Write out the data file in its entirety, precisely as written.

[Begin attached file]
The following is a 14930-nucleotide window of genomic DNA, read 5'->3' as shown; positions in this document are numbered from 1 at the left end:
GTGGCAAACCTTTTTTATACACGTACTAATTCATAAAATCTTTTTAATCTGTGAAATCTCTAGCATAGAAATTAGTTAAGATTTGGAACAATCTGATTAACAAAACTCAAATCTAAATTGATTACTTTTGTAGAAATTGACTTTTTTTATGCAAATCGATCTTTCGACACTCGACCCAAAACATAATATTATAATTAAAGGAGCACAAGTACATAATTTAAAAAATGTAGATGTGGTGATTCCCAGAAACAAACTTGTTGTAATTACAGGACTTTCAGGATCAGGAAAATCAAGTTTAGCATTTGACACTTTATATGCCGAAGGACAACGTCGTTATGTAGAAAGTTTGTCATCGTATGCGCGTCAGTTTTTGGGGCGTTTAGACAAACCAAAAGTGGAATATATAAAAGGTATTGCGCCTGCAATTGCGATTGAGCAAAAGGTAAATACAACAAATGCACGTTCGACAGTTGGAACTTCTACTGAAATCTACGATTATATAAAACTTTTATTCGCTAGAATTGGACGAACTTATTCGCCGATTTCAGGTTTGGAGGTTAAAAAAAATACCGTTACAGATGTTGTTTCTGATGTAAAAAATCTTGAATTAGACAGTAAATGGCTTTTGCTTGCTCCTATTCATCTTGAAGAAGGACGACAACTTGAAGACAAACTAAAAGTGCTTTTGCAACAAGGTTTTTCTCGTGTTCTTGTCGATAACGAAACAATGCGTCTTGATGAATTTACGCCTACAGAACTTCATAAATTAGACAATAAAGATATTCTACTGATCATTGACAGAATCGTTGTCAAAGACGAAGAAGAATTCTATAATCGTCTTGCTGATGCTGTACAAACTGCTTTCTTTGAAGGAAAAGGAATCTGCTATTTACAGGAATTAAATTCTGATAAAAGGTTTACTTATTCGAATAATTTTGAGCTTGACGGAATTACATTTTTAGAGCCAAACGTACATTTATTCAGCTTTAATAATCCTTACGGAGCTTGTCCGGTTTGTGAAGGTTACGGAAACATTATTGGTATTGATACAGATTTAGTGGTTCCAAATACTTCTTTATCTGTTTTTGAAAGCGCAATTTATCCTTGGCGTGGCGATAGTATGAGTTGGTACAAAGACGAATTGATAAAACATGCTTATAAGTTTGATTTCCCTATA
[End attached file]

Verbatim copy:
The following is a 14930-nucleotide window of genomic DNA, read 5'->3' as shown; positions in this document are numbered from 1 at the left end:
GTGGCAAACCTTTTTTATACACGTACTAATTCATAAAATCTTTTTAATCTGTGAAATCTCTAGCATAGAAATTAGTTAAGATTTGGAACAATCTGATTAACAAAACTCAAATCTAAATTGATTACTTTTGTAGAAATTGACTTTTTTTATGCAAATCGATCTTTCGACACTCGACCCAAAACATAATATTATAATTAAAGGAGCACAAGTACATAATTTAAAAAATGTAGATGTGGTGATTCCCAGAAACAAACTTGTTGTAATTACAGGACTTTCAGGATCAGGAAAATCAAGTTTAGCATTTGACACTTTATATGCCGAAGGACAACGTCGTTATGTAGAAAGTTTGTCATCGTATGCGCGTCAGTTTTTGGGGCGTTTAGACAAACCAAAAGTGGAATATATAAAAGGTATTGCGCCTGCAATTGCGATTGAGCAAAAGGTAAATACAACAAATGCACGTTCGACAGTTGGAACTTCTACTGAAATCTACGATTATATAAAACTTTTATTCGCTAGAATTGGACGAACTTATTCGCCGATTTCAGGTTTGGAGGTTAAAAAAAATACCGTTACAGATGTTGTTTCTGATGTAAAAAATCTTGAATTAGACAGTAAATGGCTTTTGCTTGCTCCTATTCATCTTGAAGAAGGACGACAACTTGAAGACAAACTAAAAGTGCTTTTGCAACAAGGTTTTTCTCGTGTTCTTGTCGATAACGAAACAATGCGTCTTGATGAATTTACGCCTACAGAACTTCATAAATTAGACAATAAAGATATTCTACTGATCATTGACAGAATCGTTGTCAAAGACGAAGAAGAATTCTATAATCGTCTTGCTGATGCTGTACAAACTGCTTTCTTTGAAGGAAAAGGAATCTGCTATTTACAGGAATTAAATTCTGATAAAAGGTTTACTTATTCGAATAATTTTGAGCTTGACGGAATTACATTTTTAGAGCCAAACGTACATTTATTCAGCTTTAATAATCCTTACGGAGCTTGTCCGGTTTGTGAAGGTTACGGAAACATTATTGGTATTGATACAGATTTAGTGGTTCCAAATACTTCTTTATCTGTTTTTGAAAGCGCAATTTATCCTTGGCGTGGCGATAGTATGAGTTGGTACAAAGACGAATTGATAAAACATGCTTATAAGTTTGATTTCCCTATA